They Have Their Own Trajectories

Wisdom For Adoptive Parents
Dear Parents,
I received a cryptic email last week by accident, as it was not meant for me.  It was, however, a sentence sent to someone else about the email I sent to you about children from difficult beginnings and what “healing” involves. The upshot, if I interpreted it correctly, was something like, What happened to my child then, because s/he doesn’t fit with the tenets of this email?
This is what I know. You can do everything under the sun to the best of your ability:  Theraplay, coherent narrative work, playful engagement, withhold punishment to foster felt safety, and your child may still have a life trajectory that is not what you had hoped.  Further, some trajectories are ultimately tragic.
Things that happen in utero, at birth, and within the early years set a life course for each of us.  Then add to the equation genetic make-up, epigenetics, parenting and attachment styles, and you get quite a complex situation that no fixed set of interventions can overturn. I feel grateful when children grow, learn and become as much of who they are as they can, while parents accept, love deeply, and let go of unrealistic expectations.  That, to me, is the definition of healing.  Things like college, career, relationships, children, and other satisfactions of life are part of the big picture no one has complete control over. Sometimes the ugly side of life takes over and carries your child in directions you can hardly stomach.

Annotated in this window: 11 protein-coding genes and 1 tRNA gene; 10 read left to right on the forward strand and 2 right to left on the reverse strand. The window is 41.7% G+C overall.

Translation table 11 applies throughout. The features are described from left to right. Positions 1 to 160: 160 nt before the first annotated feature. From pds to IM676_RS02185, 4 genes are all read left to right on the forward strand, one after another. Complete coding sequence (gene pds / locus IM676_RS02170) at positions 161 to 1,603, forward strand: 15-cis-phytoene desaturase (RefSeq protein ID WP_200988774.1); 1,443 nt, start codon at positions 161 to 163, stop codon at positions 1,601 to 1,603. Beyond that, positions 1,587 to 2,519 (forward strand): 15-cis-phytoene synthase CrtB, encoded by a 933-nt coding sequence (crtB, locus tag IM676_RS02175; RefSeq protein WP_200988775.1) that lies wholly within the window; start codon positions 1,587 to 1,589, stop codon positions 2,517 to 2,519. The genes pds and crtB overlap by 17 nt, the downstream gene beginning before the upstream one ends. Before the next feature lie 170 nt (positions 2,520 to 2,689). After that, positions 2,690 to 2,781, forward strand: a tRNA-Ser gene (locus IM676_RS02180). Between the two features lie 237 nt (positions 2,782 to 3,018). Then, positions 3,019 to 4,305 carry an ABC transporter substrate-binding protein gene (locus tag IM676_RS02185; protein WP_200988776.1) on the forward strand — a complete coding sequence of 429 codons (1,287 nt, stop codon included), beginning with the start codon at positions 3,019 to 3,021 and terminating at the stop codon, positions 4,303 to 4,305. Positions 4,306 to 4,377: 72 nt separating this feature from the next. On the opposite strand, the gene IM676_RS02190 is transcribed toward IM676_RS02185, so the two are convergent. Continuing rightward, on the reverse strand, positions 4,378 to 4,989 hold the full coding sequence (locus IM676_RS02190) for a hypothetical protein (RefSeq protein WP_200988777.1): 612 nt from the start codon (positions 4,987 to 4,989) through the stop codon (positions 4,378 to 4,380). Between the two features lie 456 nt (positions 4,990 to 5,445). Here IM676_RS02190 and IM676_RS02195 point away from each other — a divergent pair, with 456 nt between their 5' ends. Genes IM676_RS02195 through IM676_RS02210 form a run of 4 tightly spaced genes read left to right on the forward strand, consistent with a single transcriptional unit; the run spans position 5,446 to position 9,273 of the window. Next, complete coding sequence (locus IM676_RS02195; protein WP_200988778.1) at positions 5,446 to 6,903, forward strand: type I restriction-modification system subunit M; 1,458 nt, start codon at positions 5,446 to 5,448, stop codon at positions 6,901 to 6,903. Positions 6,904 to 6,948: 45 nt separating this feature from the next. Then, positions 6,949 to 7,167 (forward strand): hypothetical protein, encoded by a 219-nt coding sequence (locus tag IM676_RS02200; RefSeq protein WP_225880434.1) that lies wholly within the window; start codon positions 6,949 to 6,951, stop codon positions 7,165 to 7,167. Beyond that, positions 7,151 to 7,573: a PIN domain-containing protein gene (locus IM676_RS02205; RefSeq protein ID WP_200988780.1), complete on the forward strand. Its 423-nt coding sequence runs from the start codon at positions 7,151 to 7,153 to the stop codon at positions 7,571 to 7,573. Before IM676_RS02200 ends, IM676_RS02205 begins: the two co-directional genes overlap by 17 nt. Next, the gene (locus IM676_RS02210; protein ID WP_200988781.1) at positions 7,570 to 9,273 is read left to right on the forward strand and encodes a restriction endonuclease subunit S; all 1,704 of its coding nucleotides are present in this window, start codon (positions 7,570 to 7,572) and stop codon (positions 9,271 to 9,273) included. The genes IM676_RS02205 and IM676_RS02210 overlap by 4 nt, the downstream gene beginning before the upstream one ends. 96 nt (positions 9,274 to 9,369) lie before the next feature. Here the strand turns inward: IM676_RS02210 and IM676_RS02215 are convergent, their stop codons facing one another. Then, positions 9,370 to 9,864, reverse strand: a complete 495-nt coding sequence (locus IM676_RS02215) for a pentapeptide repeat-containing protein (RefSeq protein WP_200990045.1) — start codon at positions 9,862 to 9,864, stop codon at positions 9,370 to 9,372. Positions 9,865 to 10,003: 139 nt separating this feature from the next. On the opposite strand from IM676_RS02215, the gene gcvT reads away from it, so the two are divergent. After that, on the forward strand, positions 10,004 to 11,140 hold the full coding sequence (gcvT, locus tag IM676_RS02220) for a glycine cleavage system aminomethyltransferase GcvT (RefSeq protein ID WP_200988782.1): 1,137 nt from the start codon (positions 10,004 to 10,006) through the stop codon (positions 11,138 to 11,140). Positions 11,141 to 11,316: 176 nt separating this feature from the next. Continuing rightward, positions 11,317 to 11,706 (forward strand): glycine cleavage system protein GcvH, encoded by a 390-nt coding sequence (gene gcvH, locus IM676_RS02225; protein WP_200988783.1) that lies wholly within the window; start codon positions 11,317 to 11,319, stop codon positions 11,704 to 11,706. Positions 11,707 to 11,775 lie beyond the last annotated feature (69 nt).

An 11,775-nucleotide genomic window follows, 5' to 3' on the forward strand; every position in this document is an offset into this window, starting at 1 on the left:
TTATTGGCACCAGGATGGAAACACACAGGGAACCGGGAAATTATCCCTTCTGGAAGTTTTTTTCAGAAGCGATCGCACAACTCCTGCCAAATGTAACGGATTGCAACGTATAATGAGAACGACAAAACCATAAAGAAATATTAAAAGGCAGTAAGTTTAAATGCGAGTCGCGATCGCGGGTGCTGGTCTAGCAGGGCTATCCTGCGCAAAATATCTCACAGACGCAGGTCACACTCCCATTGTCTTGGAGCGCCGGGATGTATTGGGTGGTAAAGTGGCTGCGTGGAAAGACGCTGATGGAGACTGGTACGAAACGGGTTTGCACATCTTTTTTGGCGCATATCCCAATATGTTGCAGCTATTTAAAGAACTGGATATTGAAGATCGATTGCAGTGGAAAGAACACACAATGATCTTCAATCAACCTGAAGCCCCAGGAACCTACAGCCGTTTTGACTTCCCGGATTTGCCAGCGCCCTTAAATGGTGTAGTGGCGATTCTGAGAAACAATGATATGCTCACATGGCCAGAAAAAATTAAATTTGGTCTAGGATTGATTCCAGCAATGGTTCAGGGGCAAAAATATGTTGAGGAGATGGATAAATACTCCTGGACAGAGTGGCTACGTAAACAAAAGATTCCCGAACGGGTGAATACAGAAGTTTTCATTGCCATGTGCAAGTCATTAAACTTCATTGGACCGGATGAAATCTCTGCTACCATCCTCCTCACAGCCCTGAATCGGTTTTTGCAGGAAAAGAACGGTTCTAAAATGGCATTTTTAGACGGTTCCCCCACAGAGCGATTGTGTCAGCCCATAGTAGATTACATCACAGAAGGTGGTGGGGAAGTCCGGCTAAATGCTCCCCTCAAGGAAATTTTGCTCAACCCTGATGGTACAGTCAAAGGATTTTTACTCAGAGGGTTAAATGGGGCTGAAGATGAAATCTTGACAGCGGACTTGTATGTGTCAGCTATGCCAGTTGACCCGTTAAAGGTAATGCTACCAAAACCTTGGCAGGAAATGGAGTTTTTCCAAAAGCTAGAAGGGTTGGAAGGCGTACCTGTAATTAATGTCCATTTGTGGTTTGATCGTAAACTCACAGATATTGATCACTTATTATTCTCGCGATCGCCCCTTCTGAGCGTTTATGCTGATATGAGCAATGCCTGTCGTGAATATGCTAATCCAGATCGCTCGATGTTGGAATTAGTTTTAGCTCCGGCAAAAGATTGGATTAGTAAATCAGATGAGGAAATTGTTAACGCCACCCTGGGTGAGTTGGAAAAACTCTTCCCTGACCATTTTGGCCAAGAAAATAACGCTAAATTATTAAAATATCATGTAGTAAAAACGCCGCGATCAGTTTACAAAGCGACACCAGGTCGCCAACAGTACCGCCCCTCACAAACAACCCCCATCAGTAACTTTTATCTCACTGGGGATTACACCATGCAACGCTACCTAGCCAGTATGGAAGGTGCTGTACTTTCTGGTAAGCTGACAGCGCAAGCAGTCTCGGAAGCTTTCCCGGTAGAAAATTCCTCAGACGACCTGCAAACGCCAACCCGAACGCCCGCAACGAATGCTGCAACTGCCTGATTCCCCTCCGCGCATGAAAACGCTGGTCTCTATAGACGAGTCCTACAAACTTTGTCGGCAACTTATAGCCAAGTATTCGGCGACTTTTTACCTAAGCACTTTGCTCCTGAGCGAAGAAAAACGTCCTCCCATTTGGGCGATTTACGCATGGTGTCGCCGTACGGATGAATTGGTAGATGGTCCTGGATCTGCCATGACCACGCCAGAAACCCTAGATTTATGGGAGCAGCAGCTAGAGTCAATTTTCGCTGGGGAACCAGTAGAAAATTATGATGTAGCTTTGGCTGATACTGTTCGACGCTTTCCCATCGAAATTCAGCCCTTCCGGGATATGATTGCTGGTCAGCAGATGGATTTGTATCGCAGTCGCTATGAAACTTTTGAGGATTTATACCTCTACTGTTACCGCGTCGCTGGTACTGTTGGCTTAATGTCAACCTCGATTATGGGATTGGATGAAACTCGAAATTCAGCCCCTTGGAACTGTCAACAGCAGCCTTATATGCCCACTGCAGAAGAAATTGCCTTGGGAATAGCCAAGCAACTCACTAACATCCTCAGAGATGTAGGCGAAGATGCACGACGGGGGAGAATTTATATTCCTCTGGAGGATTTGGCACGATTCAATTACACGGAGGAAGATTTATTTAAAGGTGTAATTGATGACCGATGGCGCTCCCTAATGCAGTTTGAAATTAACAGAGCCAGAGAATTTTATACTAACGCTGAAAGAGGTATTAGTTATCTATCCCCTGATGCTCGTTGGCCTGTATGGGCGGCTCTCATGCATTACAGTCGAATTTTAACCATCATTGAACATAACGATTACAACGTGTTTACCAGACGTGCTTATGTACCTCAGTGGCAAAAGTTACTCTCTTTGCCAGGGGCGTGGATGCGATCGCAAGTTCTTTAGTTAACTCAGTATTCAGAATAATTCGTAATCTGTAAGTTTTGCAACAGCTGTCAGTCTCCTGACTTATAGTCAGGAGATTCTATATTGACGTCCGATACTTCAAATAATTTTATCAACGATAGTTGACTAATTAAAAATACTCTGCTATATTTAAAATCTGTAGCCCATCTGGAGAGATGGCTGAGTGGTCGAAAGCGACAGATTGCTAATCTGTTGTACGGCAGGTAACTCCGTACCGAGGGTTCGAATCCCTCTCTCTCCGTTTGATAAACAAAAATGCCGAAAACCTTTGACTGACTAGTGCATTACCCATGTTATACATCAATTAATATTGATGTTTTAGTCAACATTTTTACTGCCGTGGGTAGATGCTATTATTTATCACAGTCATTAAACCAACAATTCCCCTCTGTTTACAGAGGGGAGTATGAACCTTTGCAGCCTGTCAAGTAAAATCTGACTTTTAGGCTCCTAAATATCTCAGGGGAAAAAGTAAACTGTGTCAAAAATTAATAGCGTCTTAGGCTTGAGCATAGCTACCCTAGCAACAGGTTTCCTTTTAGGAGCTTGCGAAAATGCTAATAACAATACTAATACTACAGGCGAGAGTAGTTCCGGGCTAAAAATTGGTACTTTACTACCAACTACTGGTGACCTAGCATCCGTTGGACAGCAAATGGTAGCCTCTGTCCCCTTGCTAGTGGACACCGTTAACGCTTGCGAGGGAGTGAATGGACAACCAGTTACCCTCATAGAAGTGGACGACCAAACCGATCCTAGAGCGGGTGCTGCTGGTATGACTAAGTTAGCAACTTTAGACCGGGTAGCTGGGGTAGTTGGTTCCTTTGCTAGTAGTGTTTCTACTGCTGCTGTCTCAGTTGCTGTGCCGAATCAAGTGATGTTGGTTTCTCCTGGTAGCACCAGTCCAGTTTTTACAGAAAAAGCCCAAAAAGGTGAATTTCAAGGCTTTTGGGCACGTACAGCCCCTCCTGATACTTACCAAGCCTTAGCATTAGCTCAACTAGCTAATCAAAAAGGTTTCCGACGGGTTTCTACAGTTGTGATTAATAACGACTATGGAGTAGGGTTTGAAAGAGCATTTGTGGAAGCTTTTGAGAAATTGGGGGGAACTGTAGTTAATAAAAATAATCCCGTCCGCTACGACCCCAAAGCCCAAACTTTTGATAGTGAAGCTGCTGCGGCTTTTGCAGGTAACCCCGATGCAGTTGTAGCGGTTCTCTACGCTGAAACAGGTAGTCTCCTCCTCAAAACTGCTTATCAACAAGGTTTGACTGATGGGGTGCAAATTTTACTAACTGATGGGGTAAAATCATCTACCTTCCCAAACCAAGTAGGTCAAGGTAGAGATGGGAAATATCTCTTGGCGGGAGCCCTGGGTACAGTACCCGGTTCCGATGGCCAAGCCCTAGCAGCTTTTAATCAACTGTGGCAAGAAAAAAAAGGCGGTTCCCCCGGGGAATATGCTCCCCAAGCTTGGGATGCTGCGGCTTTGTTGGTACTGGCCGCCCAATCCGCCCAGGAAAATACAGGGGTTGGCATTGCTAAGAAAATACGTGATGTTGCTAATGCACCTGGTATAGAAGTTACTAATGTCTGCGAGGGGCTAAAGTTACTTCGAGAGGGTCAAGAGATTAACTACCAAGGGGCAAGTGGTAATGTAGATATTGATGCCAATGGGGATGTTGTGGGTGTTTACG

Personally, my children are incredible human beings.  They have survived dreadful early circumstances and both have quite a genetic load of mental health issues.   Growing up, each had to deal with my attachment challenge entwined with their attachment and trauma challenges to find a way to grow, mature, and develop identities that allow them to keep going every day. The fact that we all survived and love one another is quite a feat.
Do I wish I had been able to whip up a miracle that would have launched them off to college, or on to a trade or talent?  Do I wish I hadABRACADABRA’d a strong enough relationship to shape their idea of the perfect life partner? Do I wish their mental health were more stable and their dysregulation less? Do I wish they could have experienced being students in regular high schools, the freedom to drive a car, the thrill of trying out foranything and getting picked?  Do I wish more for my children?